As with national planning, the government now wants to rely on citizen participation. A third climate plan for Luxembourg is to be drafted under the title “Generating Climate: Climate Change Together for the Future.” Thus, citizens are able to participate in working groups.
“Politique pour la protection du climat: bilan et enjeux futurs – Solidarité internationale – coopération avec les communes – mesures ciblées nationales.” Accessed 22 Oct. 2018.

Interview Carole Dieschbourg in the Börsen-Zeitung [Germany]: “Green Finance hat eine sehr große Zukunft vor sich.” 15 Mai 2018. Accessed 27 Nov. 2018.

Pierre Gramegna et Carole Dieschbourg présentent la nouvelle «Luxembourg Sustainable Finance Roadmap». Accessed 22 Oct. 2018.

Koch, Tonia: “Zwischen Tanktourismus und Anti-Diesel-Politik.” Accessed 5 Nov. 2018.

Schlammes, Marc: “Tanktourismus-Studie liegt vor: Kosten übertreffen Einnahmen,” in:, 25 November 2016. Accessed 8 Nov. 2018.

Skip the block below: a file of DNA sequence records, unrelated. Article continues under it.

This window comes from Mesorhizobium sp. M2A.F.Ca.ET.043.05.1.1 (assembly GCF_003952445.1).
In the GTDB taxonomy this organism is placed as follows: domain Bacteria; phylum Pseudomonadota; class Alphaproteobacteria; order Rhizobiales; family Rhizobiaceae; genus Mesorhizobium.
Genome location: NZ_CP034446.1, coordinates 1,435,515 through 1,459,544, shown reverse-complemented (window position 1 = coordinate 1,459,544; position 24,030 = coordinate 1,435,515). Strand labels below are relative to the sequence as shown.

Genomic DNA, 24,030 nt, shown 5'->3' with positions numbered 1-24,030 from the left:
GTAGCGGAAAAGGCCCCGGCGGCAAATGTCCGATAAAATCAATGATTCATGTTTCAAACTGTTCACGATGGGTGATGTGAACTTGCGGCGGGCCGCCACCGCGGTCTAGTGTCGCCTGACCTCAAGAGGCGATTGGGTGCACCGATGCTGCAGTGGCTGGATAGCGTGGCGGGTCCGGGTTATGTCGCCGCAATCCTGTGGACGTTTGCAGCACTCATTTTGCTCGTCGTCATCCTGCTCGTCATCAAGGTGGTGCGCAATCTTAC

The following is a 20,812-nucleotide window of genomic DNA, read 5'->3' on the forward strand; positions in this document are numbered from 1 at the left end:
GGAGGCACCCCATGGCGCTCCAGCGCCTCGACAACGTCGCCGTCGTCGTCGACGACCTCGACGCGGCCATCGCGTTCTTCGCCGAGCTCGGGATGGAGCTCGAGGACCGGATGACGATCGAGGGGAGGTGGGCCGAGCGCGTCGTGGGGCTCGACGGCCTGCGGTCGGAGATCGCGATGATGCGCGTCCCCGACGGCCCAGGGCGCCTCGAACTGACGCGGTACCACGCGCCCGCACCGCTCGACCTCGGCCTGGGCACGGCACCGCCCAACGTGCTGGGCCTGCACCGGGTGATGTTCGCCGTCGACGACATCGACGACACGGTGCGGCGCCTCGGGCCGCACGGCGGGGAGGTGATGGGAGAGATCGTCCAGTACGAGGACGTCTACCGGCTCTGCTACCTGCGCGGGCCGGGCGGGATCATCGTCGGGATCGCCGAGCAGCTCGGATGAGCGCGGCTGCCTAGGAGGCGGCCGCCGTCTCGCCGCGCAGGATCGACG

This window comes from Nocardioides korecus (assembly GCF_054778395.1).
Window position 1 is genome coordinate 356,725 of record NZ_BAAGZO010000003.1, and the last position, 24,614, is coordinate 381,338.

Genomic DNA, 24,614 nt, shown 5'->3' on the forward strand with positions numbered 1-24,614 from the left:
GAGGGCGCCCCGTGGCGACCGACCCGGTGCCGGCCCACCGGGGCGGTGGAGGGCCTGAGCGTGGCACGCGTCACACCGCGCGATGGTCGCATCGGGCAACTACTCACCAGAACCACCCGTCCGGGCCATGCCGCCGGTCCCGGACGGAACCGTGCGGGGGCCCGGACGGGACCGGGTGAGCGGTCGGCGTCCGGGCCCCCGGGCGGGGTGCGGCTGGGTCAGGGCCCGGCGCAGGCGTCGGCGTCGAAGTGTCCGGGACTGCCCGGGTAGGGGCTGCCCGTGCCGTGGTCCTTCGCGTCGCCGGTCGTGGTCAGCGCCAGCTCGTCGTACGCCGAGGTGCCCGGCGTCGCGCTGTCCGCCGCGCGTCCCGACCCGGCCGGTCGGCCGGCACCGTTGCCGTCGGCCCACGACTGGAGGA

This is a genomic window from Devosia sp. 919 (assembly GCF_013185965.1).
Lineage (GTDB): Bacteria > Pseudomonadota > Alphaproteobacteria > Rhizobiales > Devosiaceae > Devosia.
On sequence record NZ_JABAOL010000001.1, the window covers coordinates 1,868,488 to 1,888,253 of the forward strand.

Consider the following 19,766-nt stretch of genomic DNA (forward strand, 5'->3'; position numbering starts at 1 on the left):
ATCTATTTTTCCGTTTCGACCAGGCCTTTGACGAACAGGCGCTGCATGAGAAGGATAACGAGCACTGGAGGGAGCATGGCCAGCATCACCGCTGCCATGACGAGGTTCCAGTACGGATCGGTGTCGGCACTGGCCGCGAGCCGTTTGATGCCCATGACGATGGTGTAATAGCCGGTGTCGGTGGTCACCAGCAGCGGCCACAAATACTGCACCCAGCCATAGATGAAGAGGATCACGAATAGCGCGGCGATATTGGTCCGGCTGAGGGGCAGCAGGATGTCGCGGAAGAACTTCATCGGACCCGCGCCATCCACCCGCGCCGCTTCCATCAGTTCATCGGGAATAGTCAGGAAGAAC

New Zealand
New Zealand has a mixed record with respect to its contribution to the global environmental protection regime. After initially committing to the Kyoto protocol, a change of government resulted in the decision to withdraw from the treaty. Nevertheless, the National-led government did commit to reducing emissions to 30% below 2005 levels by 2030. On the other hand, it was pointed out that the country would not be able to achieve this goal if the off-setting effects of its forestry policies were to be excluded. In accordance with the Paris Agreement on climate change, New Zealand committed to reducing greenhouse gas emissions to 5% below 1990 levels by 2020 – the new post-2020 target is equivalent to 11% below 1990 levels by 2030. The government ratified the Paris Agreement on climate change in October 2016. It also announced that New Zealand would ratify the Doha Amendment to the Kyoto Protocol and continue to apply the Kyoto rules under the United Nations Framework Convention on Climate Change. The formal ratification took place in November 2016. After the U.S. government announced its withdrawal from the Paris Agreement, the government reiterated its commitment to the Agreement